Sing, sing a song: Noraebang turns 20
“I’ve been working for almost 10 years, and going to noraebang, [Korean singing room], after a company dinner is an all-too-familiar routine for me now,” Moon said as he selected a song to sing.
“When I was a kid in 1980s Korea, it was rare for anyone to sing in a group setting. But I think the popularity of noraebang during the 90s changed the culture, and singing together has become an acceptable, popular pastime for adults.”
This year marks the 20th anniversary of the noraebang in Korea. Stemming from Japanese karaoke, the noraebang phenomenon here began in 1991 at a small arcade in Busan called Royal Arcade.
The beginnings of a national phenomenon
According to industry experts, the owner of Royal Arcade, Hyeong Chung-dang, was the first person in Korea to convert a Japanese karaoke machine into the noraebang machine of today.
The standard karaoke machine of the time consisted of a music player and microphone with the lyrics appearing on a separate screen, and the system was operated by someone other than the singer.
Hyeong’s machine combined the music player and screen with a song selection program and users could operate the machine themselves by typing in the number of the song they wanted to sing.
Hyeong made three such machines and set them up in small rooms within his arcade. Users paid 300 won for one song. The machine was a hit and led to the opening of singing room businesses around the country. Somewhere along the way, these establishments came to be known as “noraebang.”
The popularity of noraebang spread so quickly and so far that the same year Hyeong installed his machines at Royal Arcade, more than 10,000 noraebang sprang up in Korea.
The success of Hyeong’s small noraebang prompted Assa Corp. (now Youngpoong Electronics Co.) to start making an advanced form of the Japanese karaoke machine that used analog laser disks, which provided a fuller, richer sound.
“Our noraebang machines were selling so fast that we could hardly meet the demand,” said Kim Seung-dae, who helped develop the new machines at Assa 20 years ago.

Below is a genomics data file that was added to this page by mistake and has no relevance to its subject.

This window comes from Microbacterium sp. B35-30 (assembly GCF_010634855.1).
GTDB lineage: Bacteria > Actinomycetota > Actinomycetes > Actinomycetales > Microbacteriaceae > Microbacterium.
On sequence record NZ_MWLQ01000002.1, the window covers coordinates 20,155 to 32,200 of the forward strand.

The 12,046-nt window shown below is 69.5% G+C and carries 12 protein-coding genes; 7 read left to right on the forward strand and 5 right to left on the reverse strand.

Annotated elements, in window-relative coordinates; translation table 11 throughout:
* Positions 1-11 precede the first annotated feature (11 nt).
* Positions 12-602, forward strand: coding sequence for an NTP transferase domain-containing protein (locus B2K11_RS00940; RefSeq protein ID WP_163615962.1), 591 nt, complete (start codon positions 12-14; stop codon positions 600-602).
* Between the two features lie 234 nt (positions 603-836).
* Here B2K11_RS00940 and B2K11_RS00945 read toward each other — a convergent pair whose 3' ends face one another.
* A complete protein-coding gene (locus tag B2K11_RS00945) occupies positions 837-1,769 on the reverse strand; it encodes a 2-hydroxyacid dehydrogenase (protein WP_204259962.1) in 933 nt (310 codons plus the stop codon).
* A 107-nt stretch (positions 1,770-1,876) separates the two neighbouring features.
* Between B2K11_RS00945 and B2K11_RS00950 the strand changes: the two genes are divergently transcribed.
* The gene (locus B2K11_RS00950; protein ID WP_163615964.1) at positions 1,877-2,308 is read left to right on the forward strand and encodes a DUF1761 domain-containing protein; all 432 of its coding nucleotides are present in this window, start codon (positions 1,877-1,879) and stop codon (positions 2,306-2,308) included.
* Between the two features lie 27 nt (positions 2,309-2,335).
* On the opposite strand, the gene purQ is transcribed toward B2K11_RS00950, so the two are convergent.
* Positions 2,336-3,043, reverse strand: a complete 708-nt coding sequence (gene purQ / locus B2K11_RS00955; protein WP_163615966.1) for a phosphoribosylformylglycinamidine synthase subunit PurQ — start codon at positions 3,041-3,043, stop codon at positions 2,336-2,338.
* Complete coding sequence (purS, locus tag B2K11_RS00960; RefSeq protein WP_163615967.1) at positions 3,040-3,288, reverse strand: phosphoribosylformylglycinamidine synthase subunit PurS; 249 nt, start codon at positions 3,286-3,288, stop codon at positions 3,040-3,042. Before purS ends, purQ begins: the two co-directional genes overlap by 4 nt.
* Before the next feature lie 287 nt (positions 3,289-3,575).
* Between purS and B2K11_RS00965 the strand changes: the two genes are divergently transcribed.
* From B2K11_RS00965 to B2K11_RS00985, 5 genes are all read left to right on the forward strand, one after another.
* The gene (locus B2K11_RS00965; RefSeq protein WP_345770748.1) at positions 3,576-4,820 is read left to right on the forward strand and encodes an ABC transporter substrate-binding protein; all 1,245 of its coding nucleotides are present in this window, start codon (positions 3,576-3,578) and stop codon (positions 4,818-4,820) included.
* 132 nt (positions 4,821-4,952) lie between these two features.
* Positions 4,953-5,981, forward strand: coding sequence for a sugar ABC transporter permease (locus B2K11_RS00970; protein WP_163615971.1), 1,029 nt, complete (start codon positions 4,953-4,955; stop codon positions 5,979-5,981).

More than a singing room
“I think noraebang blossomed in Korea because here, as well as in many parts of Asia, there is a strong tendency to do things in groups, a collectivism of sorts. In Europe or North America, the culture focuses more on individualism,” he said. “You can go to a club by yourself, but you can’t go to a noraebang alone.”
Choi Jin, a cultural studies professor at Suwon Women’s College, has another theory on why noraebang became so big in Korea.
“When noraebang took off here, most of the people who went were teenagers or people in their early 20s,” said Choi.
“Back then, there weren’t a lot of places for young people to go that weren’t centered on drinking. Therefore, noraebang became a safe, fun place for these youngsters to go together.”
Maintaining its status as an ever-popular pastime, noraebang is also serious business. It’s an industry worth more than 1.3 trillion won ($1.2 billion) in Korea, according to the Korea Creative Content Agency. Every day, a total of about 1.9 million people go to 35,684 noraebang in Korea, good for a daily average of roughly 54 people per noraebang, according to Kocca’s latest data.
But growth has slowed down since the early 2000s compared to the 1990s, when the number of noraebang sometimes doubled or tripled each year. Still, the number of noraebang in 2002 stood at 27,368.
“The noraebang market in Korea is now close to saturation, so since 2003 we’ve been concentrating on exporting our noraebang machines to other Asian countries, including Japan, Vietnam, Thailand and the Philippines,” said Hwang Kyu-yeon, the marketing director for TJ Media, another noraebang machine maker.
The majority of noraebang machines are made by TJ Media and Kumyoung. Kumyoung and TJ Media started exporting machines in 2003 and 2004, respectively.
“Ironically, one of the most lucrative countries for us in terms of noraebang machine exports is Japan,” said Kim Jin-koan, a Kumyoung manager.
An outside perspective